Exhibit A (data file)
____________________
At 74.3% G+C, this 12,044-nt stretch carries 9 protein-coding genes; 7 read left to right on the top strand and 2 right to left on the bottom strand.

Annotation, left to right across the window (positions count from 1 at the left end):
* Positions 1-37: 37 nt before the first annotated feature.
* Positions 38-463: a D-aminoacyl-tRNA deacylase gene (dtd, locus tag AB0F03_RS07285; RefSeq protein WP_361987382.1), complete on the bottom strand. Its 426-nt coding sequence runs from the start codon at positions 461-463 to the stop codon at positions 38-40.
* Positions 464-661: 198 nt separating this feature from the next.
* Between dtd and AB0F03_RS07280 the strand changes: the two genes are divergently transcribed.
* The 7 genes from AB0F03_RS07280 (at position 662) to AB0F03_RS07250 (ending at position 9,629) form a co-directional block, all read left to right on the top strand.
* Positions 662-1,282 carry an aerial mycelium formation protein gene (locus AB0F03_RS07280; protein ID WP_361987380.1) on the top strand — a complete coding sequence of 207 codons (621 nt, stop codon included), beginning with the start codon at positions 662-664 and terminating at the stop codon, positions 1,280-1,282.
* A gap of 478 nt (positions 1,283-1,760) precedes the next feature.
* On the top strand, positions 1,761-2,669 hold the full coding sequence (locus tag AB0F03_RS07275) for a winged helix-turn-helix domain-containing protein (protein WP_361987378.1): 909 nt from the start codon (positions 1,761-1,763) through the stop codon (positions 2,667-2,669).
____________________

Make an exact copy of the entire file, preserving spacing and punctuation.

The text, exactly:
At 74.3% G+C, this 12,044-nt stretch carries 9 protein-coding genes; 7 read left to right on the top strand and 2 right to left on the bottom strand.

Annotation, left to right across the window (positions count from 1 at the left end):
* Positions 1-37: 37 nt before the first annotated feature.
* Positions 38-463: a D-aminoacyl-tRNA deacylase gene (dtd, locus tag AB0F03_RS07285; RefSeq protein WP_361987382.1), complete on the bottom strand. Its 426-nt coding sequence runs from the start codon at positions 461-463 to the stop codon at positions 38-40.
* Positions 464-661: 198 nt separating this feature from the next.
* Between dtd and AB0F03_RS07280 the strand changes: the two genes are divergently transcribed.
* The 7 genes from AB0F03_RS07280 (at position 662) to AB0F03_RS07250 (ending at position 9,629) form a co-directional block, all read left to right on the top strand.
* Positions 662-1,282 carry an aerial mycelium formation protein gene (locus AB0F03_RS07280; protein ID WP_361987380.1) on the top strand — a complete coding sequence of 207 codons (621 nt, stop codon included), beginning with the start codon at positions 662-664 and terminating at the stop codon, positions 1,280-1,282.
* A gap of 478 nt (positions 1,283-1,760) precedes the next feature.
* On the top strand, positions 1,761-2,669 hold the full coding sequence (locus tag AB0F03_RS07275) for a winged helix-turn-helix domain-containing protein (protein WP_361987378.1): 909 nt from the start codon (positions 1,761-1,763) through the stop codon (positions 2,667-2,669).